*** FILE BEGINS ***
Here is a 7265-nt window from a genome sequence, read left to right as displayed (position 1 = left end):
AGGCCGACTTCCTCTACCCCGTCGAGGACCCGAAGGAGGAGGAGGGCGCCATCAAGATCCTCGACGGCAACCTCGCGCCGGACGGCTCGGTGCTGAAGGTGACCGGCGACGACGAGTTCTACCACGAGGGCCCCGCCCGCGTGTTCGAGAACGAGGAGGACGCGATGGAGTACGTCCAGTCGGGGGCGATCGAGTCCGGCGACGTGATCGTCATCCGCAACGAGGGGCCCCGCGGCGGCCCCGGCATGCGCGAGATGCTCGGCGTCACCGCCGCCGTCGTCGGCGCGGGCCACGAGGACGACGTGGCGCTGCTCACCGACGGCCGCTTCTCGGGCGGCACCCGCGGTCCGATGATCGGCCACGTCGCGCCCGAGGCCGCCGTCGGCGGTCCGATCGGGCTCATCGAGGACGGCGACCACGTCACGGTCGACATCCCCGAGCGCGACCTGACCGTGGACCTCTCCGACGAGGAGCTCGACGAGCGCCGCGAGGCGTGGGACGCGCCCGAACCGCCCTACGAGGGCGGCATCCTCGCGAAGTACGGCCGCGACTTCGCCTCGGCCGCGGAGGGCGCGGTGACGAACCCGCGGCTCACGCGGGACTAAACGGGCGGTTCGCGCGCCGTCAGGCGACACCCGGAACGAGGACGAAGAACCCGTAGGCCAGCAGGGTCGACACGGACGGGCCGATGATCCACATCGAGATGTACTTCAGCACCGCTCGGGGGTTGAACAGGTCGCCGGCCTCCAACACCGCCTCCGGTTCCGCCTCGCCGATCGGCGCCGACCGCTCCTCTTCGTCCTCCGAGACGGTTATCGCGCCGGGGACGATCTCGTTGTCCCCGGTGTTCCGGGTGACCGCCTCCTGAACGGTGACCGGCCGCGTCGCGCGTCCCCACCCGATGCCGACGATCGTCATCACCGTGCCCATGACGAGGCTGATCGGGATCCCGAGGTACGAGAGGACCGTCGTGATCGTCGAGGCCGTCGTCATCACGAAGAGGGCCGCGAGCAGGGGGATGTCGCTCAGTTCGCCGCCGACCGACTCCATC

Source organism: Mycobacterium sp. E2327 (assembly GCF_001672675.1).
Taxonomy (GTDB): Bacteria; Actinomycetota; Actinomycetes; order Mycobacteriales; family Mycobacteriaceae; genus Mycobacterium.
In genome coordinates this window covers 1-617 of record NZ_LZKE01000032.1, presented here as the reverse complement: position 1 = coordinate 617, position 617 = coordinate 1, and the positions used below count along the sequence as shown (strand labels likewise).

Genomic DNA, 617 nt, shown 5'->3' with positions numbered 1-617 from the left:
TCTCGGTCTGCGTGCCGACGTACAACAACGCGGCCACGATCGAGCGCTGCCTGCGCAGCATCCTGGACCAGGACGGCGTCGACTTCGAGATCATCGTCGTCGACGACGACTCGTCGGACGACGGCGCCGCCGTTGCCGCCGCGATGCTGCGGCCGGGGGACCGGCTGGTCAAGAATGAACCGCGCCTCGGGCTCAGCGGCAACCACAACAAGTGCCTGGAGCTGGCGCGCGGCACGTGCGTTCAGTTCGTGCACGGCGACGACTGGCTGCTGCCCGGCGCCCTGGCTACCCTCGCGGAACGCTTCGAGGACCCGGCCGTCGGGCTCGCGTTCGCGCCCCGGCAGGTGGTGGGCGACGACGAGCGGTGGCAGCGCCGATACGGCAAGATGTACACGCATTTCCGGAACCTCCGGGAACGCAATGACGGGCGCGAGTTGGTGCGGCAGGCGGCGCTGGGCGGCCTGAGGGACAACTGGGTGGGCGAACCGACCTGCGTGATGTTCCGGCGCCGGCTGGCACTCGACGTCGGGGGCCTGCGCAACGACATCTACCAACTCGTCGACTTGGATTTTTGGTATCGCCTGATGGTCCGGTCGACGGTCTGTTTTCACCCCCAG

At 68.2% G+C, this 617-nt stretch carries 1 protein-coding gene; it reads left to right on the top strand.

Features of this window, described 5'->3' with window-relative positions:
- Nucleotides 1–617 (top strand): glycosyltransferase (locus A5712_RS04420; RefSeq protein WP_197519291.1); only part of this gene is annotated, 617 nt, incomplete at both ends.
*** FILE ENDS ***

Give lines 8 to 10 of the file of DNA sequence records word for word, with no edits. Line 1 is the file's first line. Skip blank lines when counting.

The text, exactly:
At 68.2% G+C, this 617-nt stretch carries 1 protein-coding gene; it reads left to right on the top strand.

Features of this window, described 5'->3' with window-relative positions:
- Nucleotides 1–617 (top strand): glycosyltransferase (locus A5712_RS04420; RefSeq protein WP_197519291.1); only part of this gene is annotated, 617 nt, incomplete at both ends.